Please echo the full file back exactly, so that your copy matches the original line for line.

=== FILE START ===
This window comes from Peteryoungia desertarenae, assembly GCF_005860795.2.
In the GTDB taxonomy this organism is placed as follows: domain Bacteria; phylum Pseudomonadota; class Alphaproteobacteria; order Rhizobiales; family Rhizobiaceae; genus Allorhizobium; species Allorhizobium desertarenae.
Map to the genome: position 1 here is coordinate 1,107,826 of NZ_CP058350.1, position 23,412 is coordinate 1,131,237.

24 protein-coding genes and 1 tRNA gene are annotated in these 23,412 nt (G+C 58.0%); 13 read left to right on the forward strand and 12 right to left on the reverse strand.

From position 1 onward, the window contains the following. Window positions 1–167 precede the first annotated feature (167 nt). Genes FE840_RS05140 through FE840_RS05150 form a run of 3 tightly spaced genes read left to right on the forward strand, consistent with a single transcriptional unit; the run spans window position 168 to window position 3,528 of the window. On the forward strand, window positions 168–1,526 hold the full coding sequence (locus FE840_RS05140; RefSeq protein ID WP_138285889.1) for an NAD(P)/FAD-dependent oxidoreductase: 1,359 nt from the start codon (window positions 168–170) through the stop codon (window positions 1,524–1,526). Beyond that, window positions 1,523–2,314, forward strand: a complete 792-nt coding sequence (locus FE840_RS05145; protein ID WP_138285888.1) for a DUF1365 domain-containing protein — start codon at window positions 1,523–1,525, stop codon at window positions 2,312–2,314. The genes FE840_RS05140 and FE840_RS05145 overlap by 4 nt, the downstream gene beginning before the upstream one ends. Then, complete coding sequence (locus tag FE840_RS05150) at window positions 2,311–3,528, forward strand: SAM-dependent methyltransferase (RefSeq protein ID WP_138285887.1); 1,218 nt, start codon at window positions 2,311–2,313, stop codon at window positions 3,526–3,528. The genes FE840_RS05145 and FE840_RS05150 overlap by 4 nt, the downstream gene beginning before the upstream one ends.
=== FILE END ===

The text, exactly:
This window comes from Peteryoungia desertarenae, assembly GCF_005860795.2.
In the GTDB taxonomy this organism is placed as follows: domain Bacteria; phylum Pseudomonadota; class Alphaproteobacteria; order Rhizobiales; family Rhizobiaceae; genus Allorhizobium; species Allorhizobium desertarenae.
Map to the genome: position 1 here is coordinate 1,107,826 of NZ_CP058350.1, position 23,412 is coordinate 1,131,237.

24 protein-coding genes and 1 tRNA gene are annotated in these 23,412 nt (G+C 58.0%); 13 read left to right on the forward strand and 12 right to left on the reverse strand.

From position 1 onward, the window contains the following. Window positions 1–167 precede the first annotated feature (167 nt). Genes FE840_RS05140 through FE840_RS05150 form a run of 3 tightly spaced genes read left to right on the forward strand, consistent with a single transcriptional unit; the run spans window position 168 to window position 3,528 of the window. On the forward strand, window positions 168–1,526 hold the full coding sequence (locus FE840_RS05140; RefSeq protein ID WP_138285889.1) for an NAD(P)/FAD-dependent oxidoreductase: 1,359 nt from the start codon (window positions 168–170) through the stop codon (window positions 1,524–1,526). Beyond that, window positions 1,523–2,314, forward strand: a complete 792-nt coding sequence (locus FE840_RS05145; protein ID WP_138285888.1) for a DUF1365 domain-containing protein — start codon at window positions 1,523–1,525, stop codon at window positions 2,312–2,314. The genes FE840_RS05140 and FE840_RS05145 overlap by 4 nt, the downstream gene beginning before the upstream one ends. Then, complete coding sequence (locus tag FE840_RS05150) at window positions 2,311–3,528, forward strand: SAM-dependent methyltransferase (RefSeq protein ID WP_138285887.1); 1,218 nt, start codon at window positions 2,311–2,313, stop codon at window positions 3,526–3,528. The genes FE840_RS05145 and FE840_RS05150 overlap by 4 nt, the downstream gene beginning before the upstream one ends.